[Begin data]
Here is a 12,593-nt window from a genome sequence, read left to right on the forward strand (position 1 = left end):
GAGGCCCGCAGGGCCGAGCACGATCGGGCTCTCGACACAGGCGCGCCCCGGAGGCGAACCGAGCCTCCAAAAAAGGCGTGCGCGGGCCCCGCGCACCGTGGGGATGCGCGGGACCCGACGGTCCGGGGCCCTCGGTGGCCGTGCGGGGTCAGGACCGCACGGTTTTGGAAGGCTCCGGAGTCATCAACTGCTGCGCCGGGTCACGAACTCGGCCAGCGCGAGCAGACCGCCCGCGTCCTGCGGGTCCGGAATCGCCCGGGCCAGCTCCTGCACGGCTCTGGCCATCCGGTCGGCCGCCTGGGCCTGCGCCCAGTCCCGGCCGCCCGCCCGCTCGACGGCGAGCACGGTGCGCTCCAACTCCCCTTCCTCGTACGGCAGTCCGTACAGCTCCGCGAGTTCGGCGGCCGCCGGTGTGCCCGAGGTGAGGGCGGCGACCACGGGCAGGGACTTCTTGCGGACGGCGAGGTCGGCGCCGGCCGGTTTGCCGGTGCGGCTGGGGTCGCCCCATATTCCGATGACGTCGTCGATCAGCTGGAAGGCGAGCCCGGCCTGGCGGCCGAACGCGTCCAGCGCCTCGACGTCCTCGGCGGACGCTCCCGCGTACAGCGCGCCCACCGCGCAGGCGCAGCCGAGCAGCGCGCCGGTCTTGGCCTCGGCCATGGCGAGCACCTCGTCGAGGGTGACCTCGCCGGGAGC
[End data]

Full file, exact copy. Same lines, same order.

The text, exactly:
Here is a 12,593-nt window from a genome sequence, read left to right on the forward strand (position 1 = left end):
GAGGCCCGCAGGGCCGAGCACGATCGGGCTCTCGACACAGGCGCGCCCCGGAGGCGAACCGAGCCTCCAAAAAAGGCGTGCGCGGGCCCCGCGCACCGTGGGGATGCGCGGGACCCGACGGTCCGGGGCCCTCGGTGGCCGTGCGGGGTCAGGACCGCACGGTTTTGGAAGGCTCCGGAGTCATCAACTGCTGCGCCGGGTCACGAACTCGGCCAGCGCGAGCAGACCGCCCGCGTCCTGCGGGTCCGGAATCGCCCGGGCCAGCTCCTGCACGGCTCTGGCCATCCGGTCGGCCGCCTGGGCCTGCGCCCAGTCCCGGCCGCCCGCCCGCTCGACGGCGAGCACGGTGCGCTCCAACTCCCCTTCCTCGTACGGCAGTCCGTACAGCTCCGCGAGTTCGGCGGCCGCCGGTGTGCCCGAGGTGAGGGCGGCGACCACGGGCAGGGACTTCTTGCGGACGGCGAGGTCGGCGCCGGCCGGTTTGCCGGTGCGGCTGGGGTCGCCCCATATTCCGATGACGTCGTCGATCAGCTGGAAGGCGAGCCCGGCCTGGCGGCCGAACGCGTCCAGCGCCTCGACGTCCTCGGCGGACGCTCCCGCGTACAGCGCGCCCACCGCGCAGGCGCAGCCGAGCAGCGCGCCGGTCTTGGCCTCGGCCATGGCGAGCACCTCGTCGAGGGTGACCTCGCCGGGAGC